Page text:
forum 1, week of Jan 8, Dretske

Fragment of a discussion from Course talk:Phil440A
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Question 1: The claim is that epistemic operators are not fully penetrating to all consequences of them being zebras. If we know that they are zebras we do not necessarily know that they are not painted mules. And yet to 'know' something may be said to be a very strong claim according to this picture. If I had not considered that they were painted mules, then as far as my epistemic state is concerned, they could be painted mules. And if it is possible in this epistemic sense that they are painted mules, then I can't claim to know, in that same sense, that they aren't, and therefore I can't claim to know that they are actually zebras.

Dretske views this to be a mistake. It does not follow from the fact that we had not considered them to be painted mules that we don't know that they are zebras. We can know that they are zebras and not know that they are not painted mules.

If it were the case that we were being duped, then we wouldn't have known that they were zebras because the claim that they are zebras would be false. It is surely possible that they are animatronic displays, that they are painted mules, that I am having a dream, that a higher being is deceiving me, etcetera. But is the point of claiming that we know something to show that nothing of the sort is possible? Some alternatives can't even be attached to a probability, in the case of there being a deceiver, and yet the answer to whether or not there is a deceiver is entirely relevant to the question of whether we know there are zebras(or anything at all for that matter), and there is no way to exclude it. Would us not considering there being a deceiver imply that we didn't know that there were zebras instead of painted mules? I don't think so. But It's a very difficult question and I don't know how to answer it without getting into the nitty gritty details of what counts as relevant information.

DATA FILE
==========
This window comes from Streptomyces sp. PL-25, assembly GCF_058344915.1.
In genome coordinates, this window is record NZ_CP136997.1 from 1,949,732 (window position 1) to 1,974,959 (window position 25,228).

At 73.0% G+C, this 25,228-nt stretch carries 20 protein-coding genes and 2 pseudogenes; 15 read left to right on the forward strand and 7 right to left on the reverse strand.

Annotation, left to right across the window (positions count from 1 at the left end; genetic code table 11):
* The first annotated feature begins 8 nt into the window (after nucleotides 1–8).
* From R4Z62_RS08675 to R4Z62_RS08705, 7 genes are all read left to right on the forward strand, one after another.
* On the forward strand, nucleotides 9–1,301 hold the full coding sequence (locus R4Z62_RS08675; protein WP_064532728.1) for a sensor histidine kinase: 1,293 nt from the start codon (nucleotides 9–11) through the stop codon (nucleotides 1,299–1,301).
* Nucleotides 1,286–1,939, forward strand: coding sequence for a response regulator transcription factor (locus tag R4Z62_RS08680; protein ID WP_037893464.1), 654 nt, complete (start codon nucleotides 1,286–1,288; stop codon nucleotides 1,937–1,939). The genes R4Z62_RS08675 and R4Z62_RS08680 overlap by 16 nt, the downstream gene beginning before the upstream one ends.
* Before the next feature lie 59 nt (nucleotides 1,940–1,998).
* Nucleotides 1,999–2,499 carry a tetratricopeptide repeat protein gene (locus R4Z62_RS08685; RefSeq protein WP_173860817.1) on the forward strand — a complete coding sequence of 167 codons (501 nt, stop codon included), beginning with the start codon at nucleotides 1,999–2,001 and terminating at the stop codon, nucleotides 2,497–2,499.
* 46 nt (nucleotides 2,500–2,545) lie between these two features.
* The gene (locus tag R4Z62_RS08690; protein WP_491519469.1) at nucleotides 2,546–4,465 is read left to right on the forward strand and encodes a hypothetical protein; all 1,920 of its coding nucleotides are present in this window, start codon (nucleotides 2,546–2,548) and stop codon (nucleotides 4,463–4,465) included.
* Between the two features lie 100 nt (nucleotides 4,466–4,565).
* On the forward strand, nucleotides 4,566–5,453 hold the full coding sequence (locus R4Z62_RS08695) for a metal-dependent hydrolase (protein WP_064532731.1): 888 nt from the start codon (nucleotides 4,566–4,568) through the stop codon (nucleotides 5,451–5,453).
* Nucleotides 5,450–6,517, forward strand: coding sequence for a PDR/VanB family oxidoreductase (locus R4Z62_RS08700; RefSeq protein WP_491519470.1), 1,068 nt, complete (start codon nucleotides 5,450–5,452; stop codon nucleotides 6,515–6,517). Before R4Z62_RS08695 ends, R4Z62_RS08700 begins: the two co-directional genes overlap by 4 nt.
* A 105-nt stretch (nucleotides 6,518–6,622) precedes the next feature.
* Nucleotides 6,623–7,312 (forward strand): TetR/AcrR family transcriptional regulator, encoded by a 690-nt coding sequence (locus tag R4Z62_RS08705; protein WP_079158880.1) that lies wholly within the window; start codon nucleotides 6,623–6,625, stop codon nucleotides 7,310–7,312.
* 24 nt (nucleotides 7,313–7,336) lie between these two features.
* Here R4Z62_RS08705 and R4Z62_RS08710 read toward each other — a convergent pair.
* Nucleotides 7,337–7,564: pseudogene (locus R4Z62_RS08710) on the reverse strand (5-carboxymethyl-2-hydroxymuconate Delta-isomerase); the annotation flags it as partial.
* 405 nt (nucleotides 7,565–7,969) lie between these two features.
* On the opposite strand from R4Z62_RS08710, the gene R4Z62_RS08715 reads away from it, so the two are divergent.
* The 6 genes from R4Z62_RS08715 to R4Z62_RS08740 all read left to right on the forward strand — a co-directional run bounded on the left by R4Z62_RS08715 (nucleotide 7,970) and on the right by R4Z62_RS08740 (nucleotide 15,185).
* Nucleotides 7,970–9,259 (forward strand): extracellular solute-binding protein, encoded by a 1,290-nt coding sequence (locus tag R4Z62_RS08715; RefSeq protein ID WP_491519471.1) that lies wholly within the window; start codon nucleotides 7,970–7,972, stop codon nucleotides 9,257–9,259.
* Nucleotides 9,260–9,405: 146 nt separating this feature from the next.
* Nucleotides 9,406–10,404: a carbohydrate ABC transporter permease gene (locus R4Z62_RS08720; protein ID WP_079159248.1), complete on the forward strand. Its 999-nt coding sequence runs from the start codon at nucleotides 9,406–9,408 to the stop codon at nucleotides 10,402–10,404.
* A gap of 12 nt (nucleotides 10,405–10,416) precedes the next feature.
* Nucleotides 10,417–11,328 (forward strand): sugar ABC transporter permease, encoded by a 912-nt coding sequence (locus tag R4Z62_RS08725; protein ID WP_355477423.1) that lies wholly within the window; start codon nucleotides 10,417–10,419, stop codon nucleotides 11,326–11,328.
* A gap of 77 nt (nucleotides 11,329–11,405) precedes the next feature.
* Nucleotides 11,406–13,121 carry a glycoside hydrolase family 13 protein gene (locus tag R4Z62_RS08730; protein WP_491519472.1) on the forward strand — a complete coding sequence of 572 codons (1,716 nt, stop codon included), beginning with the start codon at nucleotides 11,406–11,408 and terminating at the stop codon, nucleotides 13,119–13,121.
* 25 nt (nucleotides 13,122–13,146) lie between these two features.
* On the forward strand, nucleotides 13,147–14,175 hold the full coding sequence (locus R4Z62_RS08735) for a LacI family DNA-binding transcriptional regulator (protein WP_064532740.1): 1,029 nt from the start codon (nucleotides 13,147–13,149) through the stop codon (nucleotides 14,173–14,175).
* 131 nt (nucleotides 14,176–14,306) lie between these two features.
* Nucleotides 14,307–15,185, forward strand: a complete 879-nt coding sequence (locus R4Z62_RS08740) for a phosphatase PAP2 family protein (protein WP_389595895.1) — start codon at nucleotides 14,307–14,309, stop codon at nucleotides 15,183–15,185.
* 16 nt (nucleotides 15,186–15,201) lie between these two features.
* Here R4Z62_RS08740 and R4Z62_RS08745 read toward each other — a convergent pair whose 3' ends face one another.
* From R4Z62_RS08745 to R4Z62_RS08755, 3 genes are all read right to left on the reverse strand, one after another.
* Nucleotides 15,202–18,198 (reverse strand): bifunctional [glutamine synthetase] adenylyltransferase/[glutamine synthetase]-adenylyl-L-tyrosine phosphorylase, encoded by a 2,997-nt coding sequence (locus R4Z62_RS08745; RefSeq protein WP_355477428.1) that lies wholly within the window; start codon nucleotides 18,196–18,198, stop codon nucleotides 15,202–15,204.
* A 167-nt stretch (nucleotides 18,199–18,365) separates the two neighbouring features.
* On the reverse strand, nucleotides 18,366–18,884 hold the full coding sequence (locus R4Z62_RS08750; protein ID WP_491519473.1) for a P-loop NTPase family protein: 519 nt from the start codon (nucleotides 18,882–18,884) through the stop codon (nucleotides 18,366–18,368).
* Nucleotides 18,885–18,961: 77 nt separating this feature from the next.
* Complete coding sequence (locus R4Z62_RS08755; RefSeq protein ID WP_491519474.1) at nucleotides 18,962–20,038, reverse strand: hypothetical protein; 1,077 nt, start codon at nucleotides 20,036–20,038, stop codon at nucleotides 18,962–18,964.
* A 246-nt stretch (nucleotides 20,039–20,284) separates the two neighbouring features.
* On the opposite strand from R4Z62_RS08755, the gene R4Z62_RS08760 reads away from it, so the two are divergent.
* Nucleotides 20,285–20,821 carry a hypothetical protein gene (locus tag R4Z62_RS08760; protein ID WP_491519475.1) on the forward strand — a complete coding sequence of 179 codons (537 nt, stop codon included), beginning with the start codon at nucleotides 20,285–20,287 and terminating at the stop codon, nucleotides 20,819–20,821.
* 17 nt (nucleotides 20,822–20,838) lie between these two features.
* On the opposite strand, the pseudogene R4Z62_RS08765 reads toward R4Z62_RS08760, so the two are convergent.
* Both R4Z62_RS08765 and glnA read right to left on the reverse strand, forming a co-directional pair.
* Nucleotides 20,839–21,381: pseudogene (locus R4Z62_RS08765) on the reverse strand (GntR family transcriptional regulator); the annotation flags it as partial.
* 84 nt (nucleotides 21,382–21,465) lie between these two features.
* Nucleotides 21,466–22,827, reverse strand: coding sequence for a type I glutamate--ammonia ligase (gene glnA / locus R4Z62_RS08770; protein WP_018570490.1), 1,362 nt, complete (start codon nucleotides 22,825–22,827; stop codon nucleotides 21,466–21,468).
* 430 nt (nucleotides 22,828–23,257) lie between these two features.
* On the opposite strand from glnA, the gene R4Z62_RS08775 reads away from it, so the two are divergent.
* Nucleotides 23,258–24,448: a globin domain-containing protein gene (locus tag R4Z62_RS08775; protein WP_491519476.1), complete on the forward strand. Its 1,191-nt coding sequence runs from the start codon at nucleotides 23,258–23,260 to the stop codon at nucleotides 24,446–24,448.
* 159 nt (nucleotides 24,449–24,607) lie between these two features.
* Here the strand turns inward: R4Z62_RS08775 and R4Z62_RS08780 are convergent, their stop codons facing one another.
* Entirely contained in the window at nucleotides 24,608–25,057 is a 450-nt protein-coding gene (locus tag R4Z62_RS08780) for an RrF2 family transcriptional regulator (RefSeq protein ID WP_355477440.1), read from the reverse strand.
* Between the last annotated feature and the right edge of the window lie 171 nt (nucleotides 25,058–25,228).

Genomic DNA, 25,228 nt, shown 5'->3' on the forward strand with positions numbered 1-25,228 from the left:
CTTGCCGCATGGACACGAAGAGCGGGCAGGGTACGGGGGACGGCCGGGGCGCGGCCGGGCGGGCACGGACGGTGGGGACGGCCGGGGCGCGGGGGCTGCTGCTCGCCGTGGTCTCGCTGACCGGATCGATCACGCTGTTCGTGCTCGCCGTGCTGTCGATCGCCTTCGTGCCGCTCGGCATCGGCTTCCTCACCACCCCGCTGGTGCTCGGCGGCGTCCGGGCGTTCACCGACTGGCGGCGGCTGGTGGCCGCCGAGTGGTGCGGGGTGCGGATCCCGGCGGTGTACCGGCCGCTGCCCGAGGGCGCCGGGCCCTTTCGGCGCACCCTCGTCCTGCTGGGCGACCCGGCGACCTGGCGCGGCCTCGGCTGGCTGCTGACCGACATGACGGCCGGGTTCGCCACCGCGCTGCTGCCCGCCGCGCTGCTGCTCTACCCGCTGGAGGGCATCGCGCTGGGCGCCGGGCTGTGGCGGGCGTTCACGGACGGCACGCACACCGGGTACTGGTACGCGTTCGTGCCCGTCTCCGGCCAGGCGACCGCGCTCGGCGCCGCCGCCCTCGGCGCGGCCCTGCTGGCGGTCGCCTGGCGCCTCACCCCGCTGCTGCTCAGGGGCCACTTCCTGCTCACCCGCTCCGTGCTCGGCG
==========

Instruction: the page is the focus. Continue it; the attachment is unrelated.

I do think that knowledge has weaker conditions that we like to let on. When we claim to know something, we tend to have a set of positive claims to back it up, even though some not-claims that are not even thought about are entirely relevant and don't allow us to strictly know anything at all until they are known. Hope that makes sense.

18:33, 12 January 2012